During each and every GP weekend, teams, riders, press and other interest parties can be seen eagerly analysing a series of screens present throughout the MotoGP paddock - but just what are they looking at?

On TV, viewers only receive whatever timing data is provided by the commentator plus anything included on the bottom of the TV feed. But on site, people can see the standings at all times, top speeds, lap times and the riders' performance in every lap section thanks to the timing system offered by Dorna through four screens.

Without those four screens (plus the TV feed screen) it would be much harder for journalists and the different teams of the world championship to do their job.

No matter what kind of practice session is running - free or qualifying - the four screens always show a series of common data. In the upper section you see whether it is a free or a qualifying practice as well as the class, the remaining practice time and the local time.

In the lower section of the screen you see in yellow, rotating one after the other, the different track records (circuit record, fastest lap, best pole and top speed), while in white and merging with the previous data, you see the best figures of the weekend (provisional pole and top speed so far) .

Screens 1 and 2:

Screen number 1 and 2 show the standings. There are different fields: position, competition number and name of the rider, time set, gap to the preceding rider and to the leader, lap number on which the fastest time was set, as well as the total lap number.

As the riders get onto the track and improve their times, a green upward arrow appears next to the competition number, meaning that the rider has improved his time and consequently his position.

Should any rider not manage to set a time faster than the minimum qualifying time of a 107%, he will still appear on the screen however not in white letters but in light grey letters to distinguish him from the rest.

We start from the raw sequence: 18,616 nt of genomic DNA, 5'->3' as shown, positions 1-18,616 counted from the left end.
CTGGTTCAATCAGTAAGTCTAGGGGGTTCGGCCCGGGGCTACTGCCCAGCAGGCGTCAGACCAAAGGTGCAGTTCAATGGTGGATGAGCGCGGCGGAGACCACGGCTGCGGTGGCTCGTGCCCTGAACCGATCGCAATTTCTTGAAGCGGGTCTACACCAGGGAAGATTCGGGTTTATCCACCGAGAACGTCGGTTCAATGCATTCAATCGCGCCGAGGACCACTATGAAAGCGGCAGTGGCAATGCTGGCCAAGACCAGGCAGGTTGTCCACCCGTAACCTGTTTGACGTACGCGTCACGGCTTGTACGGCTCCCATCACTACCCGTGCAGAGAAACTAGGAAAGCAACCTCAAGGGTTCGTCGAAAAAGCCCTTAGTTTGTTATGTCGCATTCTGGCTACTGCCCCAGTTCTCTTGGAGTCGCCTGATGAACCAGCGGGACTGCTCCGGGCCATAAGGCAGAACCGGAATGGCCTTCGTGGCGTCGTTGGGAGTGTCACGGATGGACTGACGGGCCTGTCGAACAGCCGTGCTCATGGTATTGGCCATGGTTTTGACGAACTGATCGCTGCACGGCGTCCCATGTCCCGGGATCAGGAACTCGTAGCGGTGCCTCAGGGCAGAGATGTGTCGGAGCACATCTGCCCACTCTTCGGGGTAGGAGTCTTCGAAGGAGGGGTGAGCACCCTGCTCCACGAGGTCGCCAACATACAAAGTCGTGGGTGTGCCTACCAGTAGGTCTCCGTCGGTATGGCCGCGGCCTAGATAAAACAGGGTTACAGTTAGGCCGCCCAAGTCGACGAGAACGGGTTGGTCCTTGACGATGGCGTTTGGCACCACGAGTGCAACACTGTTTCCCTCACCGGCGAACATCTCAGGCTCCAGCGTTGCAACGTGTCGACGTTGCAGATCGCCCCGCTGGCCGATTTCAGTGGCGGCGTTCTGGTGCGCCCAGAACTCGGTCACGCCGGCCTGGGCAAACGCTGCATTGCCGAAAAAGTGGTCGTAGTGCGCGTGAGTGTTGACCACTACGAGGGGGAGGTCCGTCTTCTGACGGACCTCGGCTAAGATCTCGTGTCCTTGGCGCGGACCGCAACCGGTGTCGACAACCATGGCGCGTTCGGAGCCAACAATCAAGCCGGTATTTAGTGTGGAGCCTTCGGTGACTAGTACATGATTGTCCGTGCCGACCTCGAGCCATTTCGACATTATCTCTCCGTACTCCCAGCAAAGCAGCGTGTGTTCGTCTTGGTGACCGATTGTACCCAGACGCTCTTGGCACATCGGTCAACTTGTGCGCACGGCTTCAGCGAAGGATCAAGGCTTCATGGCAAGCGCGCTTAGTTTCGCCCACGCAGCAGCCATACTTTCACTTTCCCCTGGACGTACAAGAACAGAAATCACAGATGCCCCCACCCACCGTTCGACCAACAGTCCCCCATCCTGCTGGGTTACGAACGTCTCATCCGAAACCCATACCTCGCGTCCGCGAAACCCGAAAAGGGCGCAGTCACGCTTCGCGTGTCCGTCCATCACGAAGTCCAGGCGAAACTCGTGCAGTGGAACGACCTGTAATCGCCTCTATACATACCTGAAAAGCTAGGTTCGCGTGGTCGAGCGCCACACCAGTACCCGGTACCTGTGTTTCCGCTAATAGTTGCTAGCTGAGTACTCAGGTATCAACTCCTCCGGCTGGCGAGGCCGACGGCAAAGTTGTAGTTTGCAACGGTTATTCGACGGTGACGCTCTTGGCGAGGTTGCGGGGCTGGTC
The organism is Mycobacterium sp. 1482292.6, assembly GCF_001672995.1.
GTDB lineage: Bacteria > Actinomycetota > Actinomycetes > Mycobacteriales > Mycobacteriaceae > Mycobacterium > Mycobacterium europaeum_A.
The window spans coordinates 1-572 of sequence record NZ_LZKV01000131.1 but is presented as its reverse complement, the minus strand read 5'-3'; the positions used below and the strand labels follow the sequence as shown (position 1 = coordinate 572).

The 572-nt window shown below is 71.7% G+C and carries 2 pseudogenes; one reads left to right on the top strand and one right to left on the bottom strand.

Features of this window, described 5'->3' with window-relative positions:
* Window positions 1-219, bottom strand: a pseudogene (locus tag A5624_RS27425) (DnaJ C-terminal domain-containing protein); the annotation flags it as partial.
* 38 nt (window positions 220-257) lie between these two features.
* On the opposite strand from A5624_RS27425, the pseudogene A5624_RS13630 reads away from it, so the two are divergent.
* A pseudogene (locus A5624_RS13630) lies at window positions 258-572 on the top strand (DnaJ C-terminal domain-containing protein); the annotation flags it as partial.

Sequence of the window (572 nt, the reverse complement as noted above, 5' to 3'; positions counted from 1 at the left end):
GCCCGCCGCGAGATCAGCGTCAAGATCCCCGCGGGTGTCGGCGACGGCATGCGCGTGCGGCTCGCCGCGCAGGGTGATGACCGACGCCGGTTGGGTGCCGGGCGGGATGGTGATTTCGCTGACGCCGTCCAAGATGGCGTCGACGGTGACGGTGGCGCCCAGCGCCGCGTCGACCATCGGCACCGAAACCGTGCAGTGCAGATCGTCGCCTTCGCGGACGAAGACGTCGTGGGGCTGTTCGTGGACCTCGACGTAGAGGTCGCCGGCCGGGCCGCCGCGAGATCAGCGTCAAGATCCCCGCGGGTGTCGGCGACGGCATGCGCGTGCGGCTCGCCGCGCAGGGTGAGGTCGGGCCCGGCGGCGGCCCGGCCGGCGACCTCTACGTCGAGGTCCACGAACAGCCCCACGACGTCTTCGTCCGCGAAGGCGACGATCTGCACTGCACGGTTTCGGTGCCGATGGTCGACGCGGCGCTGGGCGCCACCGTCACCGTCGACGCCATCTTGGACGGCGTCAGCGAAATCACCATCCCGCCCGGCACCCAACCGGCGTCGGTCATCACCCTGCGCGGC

The only difference between both screens is that screen 1 shows the top 19 riders and screen 2 shows rider 20 to 38, depending on the class and the number of riders participating.

Except for the MotoGP class, where there is only one qualifying practice, the 125 and 250cc classes, have two practices counting for the formation of the starting grid. Therefore screen 1 and 2 have slight changes for the second session of the minor classes.

The grid is made-up combining the fastest times of the riders in each of the two sessions. Thus, the first two screens have to reflect these combinations by means of five columns: rider (position, competition number and name), fastest time in the Friday session, fastest time in the Saturday session and gap to the leading rider and the precedent rider.

The fastest time of each rider is indicated in white with a green circle. The new times appear on the screen in black digits and as the riders improve the times set on the previous day, the black figures turn white with a green circle. There is also an upward green triangle next to the competition number of the last rider who improved his position.

Screen 3:

The current lap time and the speed appear every time the rider crosses the finish line on screen number 3. This screen thus lists the lap times and, should there be an improvement in times, the new position of the rider during practice and qualifying. It shows the competition number and name of the rider, the lap number, the time set, speed and pit (indicating whether the rider is entering, inside or exiting his garage).

When a rider improves his time a blue helmet is shown beside the time and any new position next to his name. If the rider has set the fastest time of the session so far, a red helmet is shown instead of the blue one, and if he has improved in top speed, the helmet will appear next to the speed either in blue or in red. In the lower third of the screen there are twelve riders, this time ordered according to their top speed.

Screen 4:

Unlike screen number 3, showing lap-by-lap information, the fourth screen allows you to follow the riders' performance in every single lap, in detail and live. Here the riders appear in order of their competition numbers, to locate them easier.

There are five columns next to their names. The last column shows whether the rider is in his garage or entering it (IN), or if he is exiting it (OUT). If the rider is on the track, the screen shows the gap to the fastest time. The figures will be positive or negative depending on whether he is lapping slower or faster than the current fastest rider.